Dothan First reported that four of the dogs died in the car while the fifth had to be euthanized by a veterinarian after suffering irreparable injuries due to heat exhaustion.
No one has been charged in the dogs’ deaths as police investigate the incident. The dogs’ owner claims to have left the vehicle running and the air conditioner on for the dogs. But, she says one of the dogs bumped into the controls and accidentally turned the vehicle’s heater on. Dothan Police have not confirmed the owner’s story.
Reporters were told by witnesses that concerned customers busted out the car’s window in an attempt to save the dogs, but reached them too late.
The weather outside was approximately 80-degrees at the time of the dogs’ deaths.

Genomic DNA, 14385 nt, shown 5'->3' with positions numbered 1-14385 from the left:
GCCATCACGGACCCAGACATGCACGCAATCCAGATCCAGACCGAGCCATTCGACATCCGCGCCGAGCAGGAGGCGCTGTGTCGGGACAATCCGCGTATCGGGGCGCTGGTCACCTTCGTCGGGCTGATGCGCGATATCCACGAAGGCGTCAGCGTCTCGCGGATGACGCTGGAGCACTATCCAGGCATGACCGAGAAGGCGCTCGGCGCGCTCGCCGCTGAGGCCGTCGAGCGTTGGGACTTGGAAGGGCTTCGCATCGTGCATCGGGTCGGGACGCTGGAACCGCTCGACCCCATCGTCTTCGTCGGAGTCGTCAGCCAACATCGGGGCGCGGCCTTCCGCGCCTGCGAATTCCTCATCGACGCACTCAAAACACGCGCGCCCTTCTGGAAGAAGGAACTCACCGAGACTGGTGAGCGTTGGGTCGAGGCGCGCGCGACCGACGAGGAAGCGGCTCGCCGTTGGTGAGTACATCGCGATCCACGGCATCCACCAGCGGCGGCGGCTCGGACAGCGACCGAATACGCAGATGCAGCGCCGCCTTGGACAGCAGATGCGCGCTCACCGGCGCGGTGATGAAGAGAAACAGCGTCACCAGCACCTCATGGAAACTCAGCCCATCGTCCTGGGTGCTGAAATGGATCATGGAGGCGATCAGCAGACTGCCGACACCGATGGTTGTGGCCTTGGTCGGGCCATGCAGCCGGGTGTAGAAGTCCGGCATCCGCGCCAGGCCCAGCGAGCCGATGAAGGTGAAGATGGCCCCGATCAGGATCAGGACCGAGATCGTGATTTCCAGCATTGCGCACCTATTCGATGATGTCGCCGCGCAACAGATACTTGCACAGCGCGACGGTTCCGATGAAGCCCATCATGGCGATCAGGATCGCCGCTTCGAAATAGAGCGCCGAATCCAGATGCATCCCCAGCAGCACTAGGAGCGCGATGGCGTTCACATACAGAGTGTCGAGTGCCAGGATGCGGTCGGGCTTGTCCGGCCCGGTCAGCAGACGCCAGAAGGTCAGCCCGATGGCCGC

Because dogs do not sweat, aside from a small amount through their paw pads, they depend on breathing and panting to exchange warm air for cool air. When the air temperature is as warm or warmer than their body temperature – such as inside a vehicle parked in the sun – they are unable to cool themselves and can very quickly enter heat stroke.
Heat stroke is an emergency and, when left untreated, is an excruciatingly painful way for a dog to perish. During severe heat stroke, dogs will pant heavily, have difficulty breathing, and begin to vomit. They will often pass loose, bloody stools before collapsing and having seizures. Eventually the dog will enter a coma and die. Many times, even if a dog is rescued before death, permanent damage to the heart, kidneys, or brain is possible.
Although the temperature outside may be nice, it only takes a few minutes for a car parked in the sun, even with the windows opened, to become an oven to a dog.
Please, remind friends and family to not leave dogs in parked cars, even when the weather is nice, even for only a few minutes.
If you cannot take the dog inside with you, leave them at home.